Our Internet Is Too American

Many think the chaotic culture of dispute on the internet is a consequence of technology. It has first and foremost to do with the home country of the internet companies.

Tourists traveling to America for the first time will experience an “aha” moment. They see the streets lined with houses, the taxis, the people, and they realize that this world they have seen on American TV series is not an artificial, overdrawn television fantasy. It is ordinary, daily American life.

It is the same thing with regard to our debate culture on the internet. Many Germans view the way things are discussed on the internet as something artificial. They believe technology to be the reason. On the internet, they say, things are just wild and unregulated. Others think the hatred there arises from the fact that conversations on the internet happen without context. In the morning, clear-minded people shake their heads about what an anonymous squabbler wrote at night after his third glass of red wine. The acknowledgment that the ultraliberal debate culture provided by American internet companies has something to do with its country of origin is all too rare. The internet is not simply the internet. It is deeply American.

In America, a citizen is not only allowed to publicly deny the Holocaust, claim white supremacy or demand the formation of a communist one-party dictatorship. He can also count on extremely blunt reactions to his suggestions from fellow citizens. In many ways, American society is designed for confrontation. The prosecutor accuses the defendant, who then fights the charges tooth and nail. The doctor sells the most expensive treatment; the outraged patient goes to another practice. Young people in academic debate clubs practice the ultimate kind of confrontation. If you get yelled at, you yell back.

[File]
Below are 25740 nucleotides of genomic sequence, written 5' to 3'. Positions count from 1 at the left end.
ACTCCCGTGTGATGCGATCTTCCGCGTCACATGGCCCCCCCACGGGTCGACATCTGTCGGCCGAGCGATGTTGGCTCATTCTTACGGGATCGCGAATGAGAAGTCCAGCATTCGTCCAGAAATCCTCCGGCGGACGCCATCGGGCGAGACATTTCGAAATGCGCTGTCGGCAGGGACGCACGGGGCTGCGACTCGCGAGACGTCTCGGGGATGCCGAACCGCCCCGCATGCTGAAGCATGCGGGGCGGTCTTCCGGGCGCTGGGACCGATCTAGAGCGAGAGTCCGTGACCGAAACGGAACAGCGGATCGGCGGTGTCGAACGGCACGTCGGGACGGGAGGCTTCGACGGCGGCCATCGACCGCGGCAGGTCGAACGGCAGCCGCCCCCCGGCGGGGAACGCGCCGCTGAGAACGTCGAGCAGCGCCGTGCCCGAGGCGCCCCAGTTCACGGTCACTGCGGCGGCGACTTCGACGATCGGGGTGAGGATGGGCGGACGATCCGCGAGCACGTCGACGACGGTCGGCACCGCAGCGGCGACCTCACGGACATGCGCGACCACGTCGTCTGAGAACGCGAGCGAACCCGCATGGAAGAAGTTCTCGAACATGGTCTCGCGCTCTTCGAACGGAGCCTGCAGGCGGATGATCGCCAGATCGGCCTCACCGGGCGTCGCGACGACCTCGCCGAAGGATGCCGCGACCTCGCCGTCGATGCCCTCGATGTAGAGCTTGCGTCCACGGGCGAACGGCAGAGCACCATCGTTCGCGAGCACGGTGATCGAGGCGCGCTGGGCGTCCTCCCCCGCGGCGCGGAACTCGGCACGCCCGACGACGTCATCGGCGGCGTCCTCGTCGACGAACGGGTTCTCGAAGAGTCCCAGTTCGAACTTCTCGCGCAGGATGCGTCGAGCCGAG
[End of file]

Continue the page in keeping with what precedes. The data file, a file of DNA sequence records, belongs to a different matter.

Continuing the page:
But even in the United States, freedom of speech has limitations. Immediate calls for violence, dissemination of nude pictures, copyright violations and – keyword, coronavirus – lies that put people in imminent danger are not protected speech. Germans recognize this as a Facebook rule: Hate speech is generally permitted, but female nipples are strictly forbidden. Those are values of the United States, not all of which are compatible with values in Germany.

With regard to COVID-19, Facebook, Google and Twitter are adhering to these American principles. Fake news and conspiracy theories are treated roughly. Their algorithms suddenly have a preference for reputable sources. It’s tricky to find conspiracy theorists by Googling “COVID-19.” An invisible hand sorts information into good and bad. This is by no means the end of propaganda, but the corporations are cracking down harder than ever. They are doing it only because it is about health. If it were about political extremists, the reaction would not be as strong. That would be unusual in the United States.

The militancy of German and American democracies manifests itself in different ways. In the U.S., people theoretically show militancy proactively. Germans, on the other hand, tend to wait for the authorities. The person who loses the right to speak depends on whether and when government agencies classify someone as extremist. People who prefer the American way have to tolerate incitement to hatred and give free rein to neo-Nazis, otherwise there would be no consistency. The coronavirus crisis should therefore lead us to reflect on how American we want our internet culture to be.

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